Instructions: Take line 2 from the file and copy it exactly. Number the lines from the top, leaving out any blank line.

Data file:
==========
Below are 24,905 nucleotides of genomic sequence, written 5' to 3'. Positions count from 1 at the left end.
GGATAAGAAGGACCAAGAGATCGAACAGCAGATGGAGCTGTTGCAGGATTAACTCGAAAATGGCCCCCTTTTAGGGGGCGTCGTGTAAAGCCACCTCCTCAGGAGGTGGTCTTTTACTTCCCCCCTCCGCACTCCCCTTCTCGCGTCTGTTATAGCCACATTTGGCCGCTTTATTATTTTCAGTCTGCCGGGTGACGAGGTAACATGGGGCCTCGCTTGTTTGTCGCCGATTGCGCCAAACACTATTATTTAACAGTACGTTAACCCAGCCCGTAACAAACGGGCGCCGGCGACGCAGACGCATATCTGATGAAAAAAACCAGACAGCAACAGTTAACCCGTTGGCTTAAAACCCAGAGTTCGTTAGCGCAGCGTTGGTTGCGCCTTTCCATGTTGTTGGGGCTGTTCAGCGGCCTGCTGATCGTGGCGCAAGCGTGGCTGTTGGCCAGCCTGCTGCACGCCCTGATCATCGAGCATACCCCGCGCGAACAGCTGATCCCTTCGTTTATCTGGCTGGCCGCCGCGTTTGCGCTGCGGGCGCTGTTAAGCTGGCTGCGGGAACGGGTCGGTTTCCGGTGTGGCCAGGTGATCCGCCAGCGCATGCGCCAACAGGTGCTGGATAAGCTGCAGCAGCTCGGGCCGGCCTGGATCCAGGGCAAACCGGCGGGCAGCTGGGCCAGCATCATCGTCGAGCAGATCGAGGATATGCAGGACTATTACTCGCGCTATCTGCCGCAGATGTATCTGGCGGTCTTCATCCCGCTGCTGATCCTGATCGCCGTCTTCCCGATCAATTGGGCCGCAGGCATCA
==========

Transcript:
GGATAAGAAGGACCAAGAGATCGAACAGCAGATGGAGCTGTTGCAGGATTAACTCGAAAATGGCCCCCTTTTAGGGGGCGTCGTGTAAAGCCACCTCCTCAGGAGGTGGTCTTTTACTTCCCCCCTCCGCACTCCCCTTCTCGCGTCTGTTATAGCCACATTTGGCCGCTTTATTATTTTCAGTCTGCCGGGTGACGAGGTAACATGGGGCCTCGCTTGTTTGTCGCCGATTGCGCCAAACACTATTATTTAACAGTACGTTAACCCAGCCCGTAACAAACGGGCGCCGGCGACGCAGACGCATATCTGATGAAAAAAACCAGACAGCAACAGTTAACCCGTTGGCTTAAAACCCAGAGTTCGTTAGCGCAGCGTTGGTTGCGCCTTTCCATGTTGTTGGGGCTGTTCAGCGGCCTGCTGATCGTGGCGCAAGCGTGGCTGTTGGCCAGCCTGCTGCACGCCCTGATCATCGAGCATACCCCGCGCGAACAGCTGATCCCTTCGTTTATCTGGCTGGCCGCCGCGTTTGCGCTGCGGGCGCTGTTAAGCTGGCTGCGGGAACGGGTCGGTTTCCGGTGTGGCCAGGTGATCCGCCAGCGCATGCGCCAACAGGTGCTGGATAAGCTGCAGCAGCTCGGGCCGGCCTGGATCCAGGGCAAACCGGCGGGCAGCTGGGCCAGCATCATCGTCGAGCAGATCGAGGATATGCAGGACTATTACTCGCGCTATCTGCCGCAGATGTATCTGGCGGTCTTCATCCCGCTGCTGATCCTGATCGCCGTCTTCCCGATCAATTGGGCCGCAGGCATCA